Prior to starting my own business speaking and writing about marketing strategy, I ran several global B2B marketing teams. This was in a world prior to the ability we have today to create content on the web and have it be indexed by the search engines and shared via social networks.
Prior to the web, salespeople were in power positions because they were keepers of information.
With B2B products and services in the old days, the only way for buyers to get detailed information was from salespeople. Buyers had no choice.
To illustrate the point using an expensive consumer product example, think about the process of buying a car in, say, 1995. You'd be exposed to television and magazine ads. Perhaps you'd purchase a buyers guide such as Consumer Reports. You could ask friends and coworkers for advice. But to get detailed information on models and options and pricing required the dreaded visit to the dealership to "talk" to the salesperson, who smugly knew he had all the information power.
Today, buyers find information on the web
When researching a B2B purchase today, buyers just hit a search engine and their social networks. Tons of information is available.
Now how do you buy a car? Do you blindly go to visit the dealership to ask the salesperson? Or do you spend hours on the web learning as much as you can and only visit the dealer when you are ready to buy?
Are you still forcing your buyers to interact with salespeople?
The problem I see is that nearly all B2B companies are still operating in a world as if the salesperson is the king of the information kingdom. Companies insist on driving all online interactions to a salesperson.
One manifestation of this behavior is the insistence by most B2B companies that buyers supply personal details such as an email address before they can get information such as a white paper. When I question marketers about this practice, they tell me the reason is that they need sales leads and that salespeople follow up on the information requests.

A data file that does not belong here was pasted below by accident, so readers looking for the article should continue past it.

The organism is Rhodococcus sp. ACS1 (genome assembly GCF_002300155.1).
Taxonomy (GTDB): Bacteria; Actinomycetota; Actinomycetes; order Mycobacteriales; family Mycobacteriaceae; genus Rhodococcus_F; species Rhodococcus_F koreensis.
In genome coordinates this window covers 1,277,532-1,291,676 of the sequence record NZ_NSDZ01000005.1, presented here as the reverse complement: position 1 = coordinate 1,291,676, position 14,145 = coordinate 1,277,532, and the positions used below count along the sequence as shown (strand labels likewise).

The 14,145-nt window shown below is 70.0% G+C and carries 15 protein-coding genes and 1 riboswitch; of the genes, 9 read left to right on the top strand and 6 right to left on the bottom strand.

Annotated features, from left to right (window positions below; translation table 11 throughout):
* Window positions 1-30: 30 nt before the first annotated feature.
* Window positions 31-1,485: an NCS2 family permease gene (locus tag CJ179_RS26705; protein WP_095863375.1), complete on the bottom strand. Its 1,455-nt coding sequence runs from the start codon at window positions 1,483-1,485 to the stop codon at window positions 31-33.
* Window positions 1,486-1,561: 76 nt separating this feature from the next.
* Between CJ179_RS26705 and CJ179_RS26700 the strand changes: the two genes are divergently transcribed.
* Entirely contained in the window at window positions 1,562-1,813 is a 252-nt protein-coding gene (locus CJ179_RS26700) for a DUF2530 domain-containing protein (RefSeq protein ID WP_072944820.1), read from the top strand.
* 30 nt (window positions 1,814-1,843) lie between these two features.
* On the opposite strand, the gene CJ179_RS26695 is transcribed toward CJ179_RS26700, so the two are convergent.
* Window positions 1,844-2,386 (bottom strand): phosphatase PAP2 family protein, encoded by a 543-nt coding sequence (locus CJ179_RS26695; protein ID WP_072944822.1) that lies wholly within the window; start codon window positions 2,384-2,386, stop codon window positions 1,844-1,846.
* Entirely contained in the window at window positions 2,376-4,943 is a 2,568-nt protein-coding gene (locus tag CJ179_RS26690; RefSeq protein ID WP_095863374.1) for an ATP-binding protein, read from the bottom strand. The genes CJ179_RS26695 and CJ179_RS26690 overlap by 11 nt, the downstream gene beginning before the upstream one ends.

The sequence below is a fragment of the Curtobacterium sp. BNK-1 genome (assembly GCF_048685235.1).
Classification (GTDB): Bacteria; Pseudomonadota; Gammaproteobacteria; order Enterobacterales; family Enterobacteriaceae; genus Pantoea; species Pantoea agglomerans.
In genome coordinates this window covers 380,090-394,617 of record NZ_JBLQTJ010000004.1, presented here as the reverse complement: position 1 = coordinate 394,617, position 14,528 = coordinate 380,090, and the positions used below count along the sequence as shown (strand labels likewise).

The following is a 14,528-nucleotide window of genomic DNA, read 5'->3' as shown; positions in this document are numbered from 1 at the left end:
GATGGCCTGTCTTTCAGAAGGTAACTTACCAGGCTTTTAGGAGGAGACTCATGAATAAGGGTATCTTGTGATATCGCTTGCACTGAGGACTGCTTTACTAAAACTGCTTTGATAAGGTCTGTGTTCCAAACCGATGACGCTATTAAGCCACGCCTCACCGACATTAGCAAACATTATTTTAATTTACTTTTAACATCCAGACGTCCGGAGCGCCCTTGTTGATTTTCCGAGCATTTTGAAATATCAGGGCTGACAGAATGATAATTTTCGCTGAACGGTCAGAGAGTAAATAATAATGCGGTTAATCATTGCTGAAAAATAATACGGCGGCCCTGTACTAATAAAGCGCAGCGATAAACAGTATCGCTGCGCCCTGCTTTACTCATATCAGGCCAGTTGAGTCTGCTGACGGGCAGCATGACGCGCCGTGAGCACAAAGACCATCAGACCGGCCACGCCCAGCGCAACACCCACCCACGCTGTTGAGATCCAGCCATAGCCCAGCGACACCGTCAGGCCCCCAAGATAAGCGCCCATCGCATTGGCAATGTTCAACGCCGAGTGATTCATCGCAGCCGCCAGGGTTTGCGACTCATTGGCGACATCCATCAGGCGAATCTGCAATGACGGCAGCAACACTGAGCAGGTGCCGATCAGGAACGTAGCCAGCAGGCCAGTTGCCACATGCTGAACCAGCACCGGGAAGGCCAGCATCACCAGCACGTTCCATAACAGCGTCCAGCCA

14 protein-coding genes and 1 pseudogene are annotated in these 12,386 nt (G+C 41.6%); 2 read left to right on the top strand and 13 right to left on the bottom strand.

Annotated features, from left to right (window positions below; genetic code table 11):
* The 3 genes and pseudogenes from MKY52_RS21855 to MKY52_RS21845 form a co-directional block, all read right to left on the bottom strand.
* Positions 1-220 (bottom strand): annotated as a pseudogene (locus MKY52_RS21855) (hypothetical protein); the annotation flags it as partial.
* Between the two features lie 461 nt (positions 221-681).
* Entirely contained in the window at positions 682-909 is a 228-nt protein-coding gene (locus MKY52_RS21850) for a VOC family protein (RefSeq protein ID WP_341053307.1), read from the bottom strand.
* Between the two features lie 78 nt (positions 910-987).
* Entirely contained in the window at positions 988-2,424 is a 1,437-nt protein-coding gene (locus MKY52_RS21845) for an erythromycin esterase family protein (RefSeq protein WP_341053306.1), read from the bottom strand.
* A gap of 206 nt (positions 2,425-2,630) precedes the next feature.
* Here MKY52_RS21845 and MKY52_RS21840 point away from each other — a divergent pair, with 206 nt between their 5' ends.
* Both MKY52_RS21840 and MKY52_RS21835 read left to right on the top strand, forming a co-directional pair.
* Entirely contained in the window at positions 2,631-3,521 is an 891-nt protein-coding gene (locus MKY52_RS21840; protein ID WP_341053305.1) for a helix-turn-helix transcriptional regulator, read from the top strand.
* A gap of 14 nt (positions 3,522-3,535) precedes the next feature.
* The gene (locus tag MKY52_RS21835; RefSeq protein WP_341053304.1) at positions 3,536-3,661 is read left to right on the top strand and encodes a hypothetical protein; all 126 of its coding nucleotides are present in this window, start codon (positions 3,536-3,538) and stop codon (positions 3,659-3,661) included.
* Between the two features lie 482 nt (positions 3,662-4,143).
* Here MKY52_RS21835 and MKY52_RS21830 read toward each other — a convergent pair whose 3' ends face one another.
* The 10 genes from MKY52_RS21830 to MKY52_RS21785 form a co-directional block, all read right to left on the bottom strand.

Circa 1995 calculus
The idea that you cannot give your information for free pre-dates the web. Requiring email registration is simply applying what we did in the past to the new realities of how people research products. This is not as effective as making information freely available to be downloaded and shared.
Are you managing your B2B sales and marketing process using 1995 calculus? Do you assume that salespeople are the fonts of all knowledge and all information flows through them? If so, I think you are less successful than you could be.
Assume buyers are already educated
Your salespeople should assume they are the last place a buyer goes, not the first. They must assume that very little of their knowledge is proprietary. They need to facilitate the sale, not control the information.
Think back to buying a car. How do you want the dealer to interact with you when you walk in? Do you want a confrontational relationship where they feel they have the information power? Or do you want the dealer to assume you have already done your research and are ready to close a deal?